People invest with all sorts of goals in mind, but at the end of the day, investing is all about putting your money to work where it has the potential to grow over time.
But how, exactly, does investing work?
While this may sound like a basic question, knowing a few terms and some simple details can be helpful — especially for new investors who are just getting started.
Below, we answer this and other questions commonly asked by new investors who are just getting started so you’ll better understand how investing works and why it’s such an important part of building long-term wealth.
Why do people invest?
People tend to invest for at least one of two reasons: Because they expect that the assets they purchase will generate income or because they expect the value of the asset to increase over time, at which point they can sell it for a profit.
When it comes to specific investment goals, some of the most common goals that people invest for are:
How does investing work?
Investing is, at its simplest, the act of buying assets that you believe will eventually produce a profit.
This profit could come from price appreciation — when the price of your asset increases, and you sell it for a gain. But it could also come in the form of distributions that you receive by being an investor in certain assets — such as dividends (stocks, REITs) or interest payments (bonds, CDs). If you own physical assets like real estate or vehicles, you could also profit by earning rent payments.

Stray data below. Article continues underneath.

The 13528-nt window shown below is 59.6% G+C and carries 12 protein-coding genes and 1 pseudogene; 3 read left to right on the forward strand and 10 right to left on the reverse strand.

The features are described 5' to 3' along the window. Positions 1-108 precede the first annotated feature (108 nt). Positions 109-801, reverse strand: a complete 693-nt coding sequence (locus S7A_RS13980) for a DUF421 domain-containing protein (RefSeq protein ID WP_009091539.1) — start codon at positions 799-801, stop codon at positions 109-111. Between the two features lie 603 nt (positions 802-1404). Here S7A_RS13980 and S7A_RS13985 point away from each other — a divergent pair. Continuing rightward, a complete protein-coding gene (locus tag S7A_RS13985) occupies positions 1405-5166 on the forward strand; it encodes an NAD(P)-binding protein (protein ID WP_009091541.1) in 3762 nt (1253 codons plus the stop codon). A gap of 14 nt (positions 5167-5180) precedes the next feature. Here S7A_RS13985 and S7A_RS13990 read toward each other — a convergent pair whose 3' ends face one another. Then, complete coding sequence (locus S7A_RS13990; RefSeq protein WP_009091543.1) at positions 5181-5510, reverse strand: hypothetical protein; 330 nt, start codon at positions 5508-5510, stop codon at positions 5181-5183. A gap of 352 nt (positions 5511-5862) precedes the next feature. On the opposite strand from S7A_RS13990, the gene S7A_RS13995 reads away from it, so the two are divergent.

Of course, no investment is guaranteed to make a profit. While certain investments are more risky or less risky, all investments carry some risk, and that includes the possibility that you can lose some or all of your money.
Selecting the right investment assets for your unique goals and investment horizon is an important part of managing this risk.
What can you invest in?
If you think of stocks when you think about investing, you’re not alone. Typically when you start out, you’ll likely be buying stocks or bonds. While you can buy individual stocks or bonds, mutual funds and exchange traded funds (ETFs) offer an easy way to diversify your holdings. Of course, you can invest only in stocks, but doing so concentrates your risk in a single asset class.
For this reason, it’s typically advised to invest in multiple asset classes (for example, stocks and bonds). This is known as diversification, and it’s a way to reduce some of the risk that is inherent in investing. Depending on the size of your investment portfolio, at some point you may want to add other asset classes such as real estate, commodities or alternative investments, but those are generally used by experienced investors with large amounts of money to invest.
What is ‘the market’?
When people talk about “the market,” most of the time what they are referring to is the stock market, but they may also be referring to other markets where assets are bought and sold. Some other more common markets include the bond market, and real estate market.
How to invest in ‘the market’